So said St Paul, and so reads the title of George Cardinal Pell’s new book (I am currently reading one sermon a night for my devotional reading – incidentally, today I also picked up a copy of “Donne’s Sermons: Selected Passages” which might also join Pell’s book on my bedside cupboard).
Voltaire also famously said: “I disapprove of what you say, but I will defend to the death your right to say it.” In this country we have a free press, and I am glad of it. Thank God we do not have a government controlled media as in many less democratic and open states.
Nevertheless, St Paul’s/Pell’s dictum holds good for the media too. In his 1997 Pentecost Pastoral Letter to Youth (the first chapter in “Test Everything”), +George wrote:
To all young people battling with conflicting pressures, I repeat St Paul’s urgings as you search for the truth. Look before you leap. Search out genuine love and service. Reject evil. Test the claims of the advertisers as carefully as you examine Christian claims.
I would say that that advise goes as well for what we read in the morning papers as for anything else. Like advertisers (and indeed Christian preachers) we say what we say for a reason. Those who read this material have to ask themselves “Why are they saying this? Is it true?”.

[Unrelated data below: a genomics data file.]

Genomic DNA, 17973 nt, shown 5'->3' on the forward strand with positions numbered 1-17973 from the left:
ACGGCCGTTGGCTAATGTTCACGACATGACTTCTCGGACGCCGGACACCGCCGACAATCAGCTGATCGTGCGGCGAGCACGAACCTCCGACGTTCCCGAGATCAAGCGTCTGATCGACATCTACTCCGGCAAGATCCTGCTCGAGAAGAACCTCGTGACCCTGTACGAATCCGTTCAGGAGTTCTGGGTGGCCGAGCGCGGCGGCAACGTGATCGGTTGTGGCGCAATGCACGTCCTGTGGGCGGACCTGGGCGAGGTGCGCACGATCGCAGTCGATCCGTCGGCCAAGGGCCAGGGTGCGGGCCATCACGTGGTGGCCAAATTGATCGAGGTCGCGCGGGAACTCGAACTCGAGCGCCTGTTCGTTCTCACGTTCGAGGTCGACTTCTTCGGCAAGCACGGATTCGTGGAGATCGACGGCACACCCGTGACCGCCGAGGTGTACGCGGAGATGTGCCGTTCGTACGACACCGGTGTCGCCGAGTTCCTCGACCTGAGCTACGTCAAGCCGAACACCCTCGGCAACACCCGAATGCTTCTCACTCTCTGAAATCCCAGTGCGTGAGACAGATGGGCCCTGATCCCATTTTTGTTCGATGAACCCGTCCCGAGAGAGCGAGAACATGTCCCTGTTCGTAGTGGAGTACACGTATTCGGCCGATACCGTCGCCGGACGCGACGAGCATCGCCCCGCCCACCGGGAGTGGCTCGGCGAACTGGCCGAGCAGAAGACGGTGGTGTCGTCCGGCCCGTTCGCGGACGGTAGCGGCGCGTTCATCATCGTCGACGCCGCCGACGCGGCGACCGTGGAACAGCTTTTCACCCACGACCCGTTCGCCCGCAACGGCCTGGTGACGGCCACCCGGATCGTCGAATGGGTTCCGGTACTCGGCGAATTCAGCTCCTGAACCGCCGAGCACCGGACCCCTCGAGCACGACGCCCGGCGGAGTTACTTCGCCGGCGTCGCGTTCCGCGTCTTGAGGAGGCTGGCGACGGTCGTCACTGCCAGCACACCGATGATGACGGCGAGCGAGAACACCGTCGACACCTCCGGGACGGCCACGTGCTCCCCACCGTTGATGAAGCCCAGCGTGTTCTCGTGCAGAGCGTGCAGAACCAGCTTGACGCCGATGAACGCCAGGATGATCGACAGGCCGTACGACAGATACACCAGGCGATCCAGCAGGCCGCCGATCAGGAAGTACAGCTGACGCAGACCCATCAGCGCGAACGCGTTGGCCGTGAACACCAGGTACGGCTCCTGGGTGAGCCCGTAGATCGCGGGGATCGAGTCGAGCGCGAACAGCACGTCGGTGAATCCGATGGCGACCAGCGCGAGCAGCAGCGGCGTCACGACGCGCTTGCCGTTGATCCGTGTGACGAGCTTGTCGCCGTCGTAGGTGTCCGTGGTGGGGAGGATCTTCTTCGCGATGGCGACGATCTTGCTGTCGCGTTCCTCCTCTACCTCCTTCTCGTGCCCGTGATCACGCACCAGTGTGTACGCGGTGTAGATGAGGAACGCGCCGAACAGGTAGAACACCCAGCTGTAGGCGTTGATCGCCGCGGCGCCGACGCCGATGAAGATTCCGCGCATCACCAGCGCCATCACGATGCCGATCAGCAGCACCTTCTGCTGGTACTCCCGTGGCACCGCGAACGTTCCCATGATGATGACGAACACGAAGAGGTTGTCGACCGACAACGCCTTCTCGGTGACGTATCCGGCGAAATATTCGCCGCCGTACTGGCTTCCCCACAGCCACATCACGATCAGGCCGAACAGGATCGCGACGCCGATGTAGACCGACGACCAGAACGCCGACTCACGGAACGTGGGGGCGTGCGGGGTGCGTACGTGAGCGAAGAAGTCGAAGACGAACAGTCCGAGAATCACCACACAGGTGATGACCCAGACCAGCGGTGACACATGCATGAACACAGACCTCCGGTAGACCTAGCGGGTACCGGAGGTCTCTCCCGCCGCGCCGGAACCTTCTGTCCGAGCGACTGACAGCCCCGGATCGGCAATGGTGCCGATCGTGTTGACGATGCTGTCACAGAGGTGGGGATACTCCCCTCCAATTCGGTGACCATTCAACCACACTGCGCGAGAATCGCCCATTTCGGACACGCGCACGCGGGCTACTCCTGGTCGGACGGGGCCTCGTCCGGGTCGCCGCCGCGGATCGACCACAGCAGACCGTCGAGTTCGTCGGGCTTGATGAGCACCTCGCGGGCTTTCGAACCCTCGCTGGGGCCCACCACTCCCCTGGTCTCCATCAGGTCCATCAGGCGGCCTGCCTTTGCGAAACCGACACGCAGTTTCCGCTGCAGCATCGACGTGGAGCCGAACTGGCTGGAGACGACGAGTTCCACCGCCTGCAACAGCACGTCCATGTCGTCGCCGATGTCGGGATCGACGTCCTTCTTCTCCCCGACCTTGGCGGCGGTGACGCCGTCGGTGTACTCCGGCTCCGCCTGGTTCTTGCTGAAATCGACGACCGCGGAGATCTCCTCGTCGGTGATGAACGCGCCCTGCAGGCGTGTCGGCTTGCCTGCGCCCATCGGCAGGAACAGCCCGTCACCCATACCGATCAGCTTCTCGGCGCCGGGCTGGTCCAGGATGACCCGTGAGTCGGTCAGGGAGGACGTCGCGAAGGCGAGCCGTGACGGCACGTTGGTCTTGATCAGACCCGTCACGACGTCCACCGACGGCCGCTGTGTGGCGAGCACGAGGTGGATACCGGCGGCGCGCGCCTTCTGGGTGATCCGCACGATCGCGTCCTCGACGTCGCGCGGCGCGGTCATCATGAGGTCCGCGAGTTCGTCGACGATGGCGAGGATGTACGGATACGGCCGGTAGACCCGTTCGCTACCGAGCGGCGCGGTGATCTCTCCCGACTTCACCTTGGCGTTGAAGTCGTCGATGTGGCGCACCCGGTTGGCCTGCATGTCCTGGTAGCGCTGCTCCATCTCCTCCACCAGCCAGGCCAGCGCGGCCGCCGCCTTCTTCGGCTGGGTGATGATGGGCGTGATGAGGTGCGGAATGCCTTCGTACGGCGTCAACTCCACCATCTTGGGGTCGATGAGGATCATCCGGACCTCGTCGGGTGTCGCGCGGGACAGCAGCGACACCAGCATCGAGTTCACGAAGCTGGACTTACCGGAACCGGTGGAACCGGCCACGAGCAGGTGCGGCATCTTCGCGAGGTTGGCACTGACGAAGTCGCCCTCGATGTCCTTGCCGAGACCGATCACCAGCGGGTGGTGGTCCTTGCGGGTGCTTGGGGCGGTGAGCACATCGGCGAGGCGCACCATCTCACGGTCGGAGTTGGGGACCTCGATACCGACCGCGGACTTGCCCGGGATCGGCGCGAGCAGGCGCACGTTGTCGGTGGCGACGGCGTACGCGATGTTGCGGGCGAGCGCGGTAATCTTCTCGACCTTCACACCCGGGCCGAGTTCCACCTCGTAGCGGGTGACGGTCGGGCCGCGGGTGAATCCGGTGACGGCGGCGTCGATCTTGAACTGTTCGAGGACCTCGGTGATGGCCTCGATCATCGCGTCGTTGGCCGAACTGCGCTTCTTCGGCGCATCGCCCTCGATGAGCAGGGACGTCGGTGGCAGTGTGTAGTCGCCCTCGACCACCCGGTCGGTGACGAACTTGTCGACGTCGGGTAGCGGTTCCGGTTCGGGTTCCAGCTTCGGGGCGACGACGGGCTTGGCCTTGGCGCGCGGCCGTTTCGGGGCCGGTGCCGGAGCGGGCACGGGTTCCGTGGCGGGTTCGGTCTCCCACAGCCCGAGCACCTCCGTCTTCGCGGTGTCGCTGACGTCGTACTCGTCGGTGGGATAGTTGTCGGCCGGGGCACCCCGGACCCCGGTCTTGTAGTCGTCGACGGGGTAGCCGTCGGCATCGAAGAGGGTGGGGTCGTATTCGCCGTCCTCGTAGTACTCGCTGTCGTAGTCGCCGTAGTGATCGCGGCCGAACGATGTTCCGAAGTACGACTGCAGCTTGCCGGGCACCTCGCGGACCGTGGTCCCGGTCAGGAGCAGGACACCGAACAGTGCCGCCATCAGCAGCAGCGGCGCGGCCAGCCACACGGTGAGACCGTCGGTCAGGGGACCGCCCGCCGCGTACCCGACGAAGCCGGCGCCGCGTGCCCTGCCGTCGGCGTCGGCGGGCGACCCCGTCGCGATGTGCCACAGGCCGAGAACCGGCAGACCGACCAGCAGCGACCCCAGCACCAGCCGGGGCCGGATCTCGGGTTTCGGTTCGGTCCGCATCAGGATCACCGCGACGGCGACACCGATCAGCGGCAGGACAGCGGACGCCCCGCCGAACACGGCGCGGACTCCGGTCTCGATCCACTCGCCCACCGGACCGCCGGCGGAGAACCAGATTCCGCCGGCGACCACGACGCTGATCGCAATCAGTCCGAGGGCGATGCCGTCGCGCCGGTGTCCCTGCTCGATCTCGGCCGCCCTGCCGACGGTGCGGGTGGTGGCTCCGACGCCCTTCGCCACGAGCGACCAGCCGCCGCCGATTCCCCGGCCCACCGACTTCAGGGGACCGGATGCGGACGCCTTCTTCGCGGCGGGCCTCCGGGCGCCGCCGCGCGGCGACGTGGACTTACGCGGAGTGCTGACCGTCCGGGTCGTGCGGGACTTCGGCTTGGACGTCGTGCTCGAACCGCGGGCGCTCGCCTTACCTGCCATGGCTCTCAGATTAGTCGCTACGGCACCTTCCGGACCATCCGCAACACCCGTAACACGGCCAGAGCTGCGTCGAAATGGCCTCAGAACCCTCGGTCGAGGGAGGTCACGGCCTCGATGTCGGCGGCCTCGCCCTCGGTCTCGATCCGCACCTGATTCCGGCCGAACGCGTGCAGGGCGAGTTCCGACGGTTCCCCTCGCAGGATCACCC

In another sermon in the same volume, Cardinal Pell says “We are not free to choose what is false” (not an exact quote – I don’t have the book with me – as I said, it is next to my bed). I take this to mean that when we choose what is false rather than what is true, we are not free, we are rather binding ourselves to falsehood – and as Christ said, only “the Truth will make you free.”
In the academy, writers of papers and theses have to have references and footnotes to back up their claims. In the Press, on the other hand, it is seen as a veritable virtue to “protect your sources”. So what we read is often “alleged” or “unconfirmed”.
Like rumours of Vatican appointments, such reports are not facts. “Test everything; hold fast to what is good.”
I am glad we have a free press, but I urge everyone who reads the press not to swallow it all gullibly. In other words, I defend your right to say what you say, but I will fight to the death to urge those who hear what you say to “test everything” before believing it.